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BT must open up network to competitors, says British watchdog

BT must open up network to competitors, says British watchdog

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British telecoms giant BT must open up its huge network of fiber and copper cables to competitors according to Ofcom, the regulatory body for the country's telecommunications industry. The advice is the result of a review into BT's management of its "Openreach" network, the 76 million miles of cables that connect British homes to telephone exchanges, regularly called "the last mile." Openreach will also be subject to more stringent guidelines that aim to see it repairing faults and installing new lines faster, and the network will have to compensate customers when their connections go down.

BT will open up its tunnels and telegraph poles

As a part of the body's new strategy, BT will have to open up its Openreach tunnels and telegraph poles, allowing competitors to lay their own wires and build their own network to "increase competitive pressure on the network." Ofcom introduced a new structure in 2005 that meant competitors such as Sky, EE, and TalkTalk became able pay BT to use its existing cables, allowing them to offer their own services using BT's network, but the body said today that BT is still acting in an anti-competitive manner. "Openreach is part of BT Group, but has obligations to treat all its customers equally," the findings read. "However, the evidence from Ofcom's review shows Openreach still has an incentive to make decisions in the interests of BT, rather than BT's competitors, which can lead to competition problems."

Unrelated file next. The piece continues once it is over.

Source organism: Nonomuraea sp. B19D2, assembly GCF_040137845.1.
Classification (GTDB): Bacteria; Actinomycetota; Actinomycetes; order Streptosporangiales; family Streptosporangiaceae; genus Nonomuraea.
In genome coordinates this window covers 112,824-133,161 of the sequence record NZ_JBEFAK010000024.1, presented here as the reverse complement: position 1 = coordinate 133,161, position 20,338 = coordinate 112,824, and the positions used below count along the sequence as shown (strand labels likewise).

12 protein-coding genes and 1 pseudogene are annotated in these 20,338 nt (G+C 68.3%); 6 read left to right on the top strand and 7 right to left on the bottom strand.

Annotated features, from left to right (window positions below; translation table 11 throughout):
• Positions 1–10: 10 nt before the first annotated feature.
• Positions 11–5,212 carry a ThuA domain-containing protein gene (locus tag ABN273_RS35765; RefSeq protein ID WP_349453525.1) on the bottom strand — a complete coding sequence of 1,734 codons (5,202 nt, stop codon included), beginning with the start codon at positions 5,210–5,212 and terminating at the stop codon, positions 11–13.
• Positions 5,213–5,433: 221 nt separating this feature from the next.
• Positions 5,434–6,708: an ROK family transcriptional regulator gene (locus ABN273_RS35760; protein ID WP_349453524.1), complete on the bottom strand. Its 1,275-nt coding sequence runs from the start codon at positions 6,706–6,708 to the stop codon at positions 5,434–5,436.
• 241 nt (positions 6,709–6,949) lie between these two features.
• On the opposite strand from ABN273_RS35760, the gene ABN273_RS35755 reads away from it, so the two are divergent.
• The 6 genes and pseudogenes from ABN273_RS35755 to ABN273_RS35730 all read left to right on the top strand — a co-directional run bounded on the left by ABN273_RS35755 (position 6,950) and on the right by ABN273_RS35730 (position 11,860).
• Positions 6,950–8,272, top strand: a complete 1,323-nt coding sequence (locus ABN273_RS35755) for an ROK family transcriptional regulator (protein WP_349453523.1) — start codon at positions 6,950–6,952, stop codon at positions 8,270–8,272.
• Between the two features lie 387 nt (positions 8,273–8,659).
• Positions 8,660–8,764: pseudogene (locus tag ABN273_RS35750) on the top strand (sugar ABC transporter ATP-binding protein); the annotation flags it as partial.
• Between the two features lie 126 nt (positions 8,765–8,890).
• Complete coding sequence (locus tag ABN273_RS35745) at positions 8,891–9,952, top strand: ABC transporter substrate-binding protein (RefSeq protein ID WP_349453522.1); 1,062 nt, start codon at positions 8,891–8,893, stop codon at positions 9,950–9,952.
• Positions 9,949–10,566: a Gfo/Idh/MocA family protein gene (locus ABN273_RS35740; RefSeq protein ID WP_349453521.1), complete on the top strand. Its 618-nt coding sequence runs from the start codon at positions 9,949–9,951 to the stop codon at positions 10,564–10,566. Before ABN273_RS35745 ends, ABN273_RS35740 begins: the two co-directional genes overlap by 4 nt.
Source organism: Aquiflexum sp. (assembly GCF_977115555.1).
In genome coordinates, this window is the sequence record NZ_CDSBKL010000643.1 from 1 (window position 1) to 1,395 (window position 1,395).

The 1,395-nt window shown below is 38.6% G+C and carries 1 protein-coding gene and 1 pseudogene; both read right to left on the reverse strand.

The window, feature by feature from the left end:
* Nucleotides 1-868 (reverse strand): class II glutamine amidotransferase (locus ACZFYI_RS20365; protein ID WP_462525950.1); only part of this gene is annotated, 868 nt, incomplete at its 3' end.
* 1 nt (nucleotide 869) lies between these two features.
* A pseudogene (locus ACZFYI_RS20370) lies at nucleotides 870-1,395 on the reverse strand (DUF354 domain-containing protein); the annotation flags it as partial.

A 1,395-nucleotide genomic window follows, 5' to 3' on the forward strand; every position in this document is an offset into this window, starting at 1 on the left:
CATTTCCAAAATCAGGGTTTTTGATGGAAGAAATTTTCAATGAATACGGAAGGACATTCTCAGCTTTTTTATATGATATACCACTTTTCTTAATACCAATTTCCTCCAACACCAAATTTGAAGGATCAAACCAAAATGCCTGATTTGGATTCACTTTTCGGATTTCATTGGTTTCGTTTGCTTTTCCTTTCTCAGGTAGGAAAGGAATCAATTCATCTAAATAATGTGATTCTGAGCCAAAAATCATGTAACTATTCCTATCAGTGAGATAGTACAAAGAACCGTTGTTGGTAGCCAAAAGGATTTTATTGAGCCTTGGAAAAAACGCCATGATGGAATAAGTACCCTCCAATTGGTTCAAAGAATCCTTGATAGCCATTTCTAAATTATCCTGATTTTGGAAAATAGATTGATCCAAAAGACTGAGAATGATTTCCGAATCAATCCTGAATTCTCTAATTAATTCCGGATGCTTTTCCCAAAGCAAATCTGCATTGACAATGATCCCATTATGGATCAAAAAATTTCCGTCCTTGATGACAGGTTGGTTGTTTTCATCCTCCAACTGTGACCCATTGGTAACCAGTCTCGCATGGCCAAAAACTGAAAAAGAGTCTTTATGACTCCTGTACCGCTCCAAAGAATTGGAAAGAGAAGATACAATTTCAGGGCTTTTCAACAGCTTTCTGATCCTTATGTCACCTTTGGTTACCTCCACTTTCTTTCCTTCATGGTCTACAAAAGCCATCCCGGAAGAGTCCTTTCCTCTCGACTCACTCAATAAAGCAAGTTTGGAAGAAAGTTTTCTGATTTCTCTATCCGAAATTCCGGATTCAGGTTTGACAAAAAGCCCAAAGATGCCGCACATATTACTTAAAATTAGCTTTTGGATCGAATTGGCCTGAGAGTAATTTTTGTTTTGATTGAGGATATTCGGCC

As a result, Ofcom says it's necessary for BT to separate further from BT, making its own decisions on budget, investment, and strategy to ensure it serves all of its customers equally, rather than prioritizing BT's plans. So too must the network have greater transparency, showing how costs are allocated between BT and its Openreach network. Ofcom hasn't detailed how exactly it will separate the two elements yet, but says that Openreach might become a subsidiary inside BT, given its own board members. The body also says it might still split the network into its own entity, entirely apart from BT, where it would presumably be free of its parent company's influence.

Ofcom reserves the right to completely split Openreach off from BT later on

Ofcom will also start ranking providers, acting as an independent watchdog for the "new universal right to fast, affordable broadband for every household and business in the UK." Combined with the other conclusions from the strategic review, the body says it will promote the installation of "ultrafast" broadband networks like those currently being laid down by Google Fiber, rather than copper-based connections BT had planned to put down.

For BT, Ofcom's findings are damaging, but they could still be worse — the Guardian says if BT loses Openreach entirely, as Ofcom is threatening, then it loses the £5 billion (about $6.96 billion) in revenue it provided last year. For its competitors, it's an opportunity to snatch up some of a sector traditionally dominated by the company that was once a British government department, but it might be even better for consumers, who stand to benefit from increased competition and faster connections.